"we have to climb for 26-hours in one go."
A mountaineer from Pakistan scaled Mount Everest on May 11, 2021.
Lahore’s Shehroze Kashif made history at the same time, becoming the youngest Pakistani to reach the summit at the age of 19.
The achievement was confirmed by Chhang Dawa Sherpa, Nepalese mountaineer and the expedition manager of Seven Summit Treks.
On Facebook, he wrote: “Huge congratulations to Shehroze Kashif, 19, on becoming the youngest Pakistani to have climbed the Mt Everest (8848.86 metres).
“This morning, Shehroze successfully climbed Mt Everest as a part of Seven Summit Treks – Everest Expedition 2021.”
Upon reaching the summit, Shehroze raised the Pakistani flag.
In preparation for his climb, Shehroze spent over a month at the Everest base camp in Nepal.
In an interview in February 2021, he spoke about climbing, fitness and the funds needed for achieving such feats.
Shehroze said: “There is no comparison between the training levels of a cricketer and a mountaineer.
“Sometimes, we have to climb for 26-hours in one go.
“The strongest thing in the world is the human mind, you cannot beat it.
“If your brain stops working at a higher altitude, that’s a big thing. You have to train yourself for those conditions.”
He revealed that the Everest expedition cost him Rs. 10 million (£46,000), with no sponsorship from the government.
Shehroze has been climbing since the age of 11.
He has scaled the likes of Makra Peak, Chembra Peak and Khurdopin Pass.
At the age of 17, he scaled Broad Peak (8,047 metres), becoming the youngest Pakistani to do so. The achievement earned him the title ‘The Broad Boy’.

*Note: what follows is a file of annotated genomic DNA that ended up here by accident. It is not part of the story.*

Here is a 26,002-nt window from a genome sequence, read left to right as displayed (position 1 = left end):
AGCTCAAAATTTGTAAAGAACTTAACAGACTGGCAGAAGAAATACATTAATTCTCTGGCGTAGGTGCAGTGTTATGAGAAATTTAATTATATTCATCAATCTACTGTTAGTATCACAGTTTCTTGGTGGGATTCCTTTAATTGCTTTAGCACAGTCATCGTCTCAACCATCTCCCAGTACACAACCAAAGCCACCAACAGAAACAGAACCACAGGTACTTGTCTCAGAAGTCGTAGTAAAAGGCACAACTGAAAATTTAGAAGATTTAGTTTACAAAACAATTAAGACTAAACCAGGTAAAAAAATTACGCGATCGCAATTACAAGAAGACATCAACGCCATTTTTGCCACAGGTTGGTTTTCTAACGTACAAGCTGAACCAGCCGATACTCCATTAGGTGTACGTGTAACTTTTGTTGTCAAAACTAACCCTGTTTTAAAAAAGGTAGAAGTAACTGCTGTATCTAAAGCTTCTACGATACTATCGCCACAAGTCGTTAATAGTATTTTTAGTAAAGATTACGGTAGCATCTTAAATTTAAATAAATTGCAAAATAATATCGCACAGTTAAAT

Following his successful Everest climb, Shehroze’s father called him a “special one”.
Kashif Abbas said: “He has been doing all these treks and climbs on his own.
“In fact, when he got to the Everest base camp, we found out how things could go wrong during the expedition.”
He revealed that he and his other three sons had no interest in mountaineering.
Kashif continued: “On his first trek, I had asked the guide to take him to the top and from then onwards Shehroze went to all trips on his own.
“So far I have supported Shehroze and the response to his success is overwhelming.”
“Probably after Mohammad Ali Sadpara, he is the most famous Pakistani climber.”
When scaling Everest, climbers enter the ‘death zone’, which is above 8,000 metres.
This is the point when the oxygen pressure is insufficient to sustain human life for an extended time span.
As a result, most rely on bottled oxygen.
In mountaineering, the Alpine approach means no supplementary oxygen, packing light and zero reliance on fixed ropes.
This makes climbs over 6,000 metres riskier as the altitude increases.
Pakistani mountaineer Nazir Sabir was the first Pakistani to climb Everest on May 17, 2000.
Hasan Sadpara, Samina Baig, Abdul Jabbar Bhatti and Mirza Ali have since scaled the mountain. All took the Expedition approach, using supplementary oxygen.
Fellow mountaineers, politicians and social workers congratulated Shehroze Kashif on his achievement. They wished for his safe return.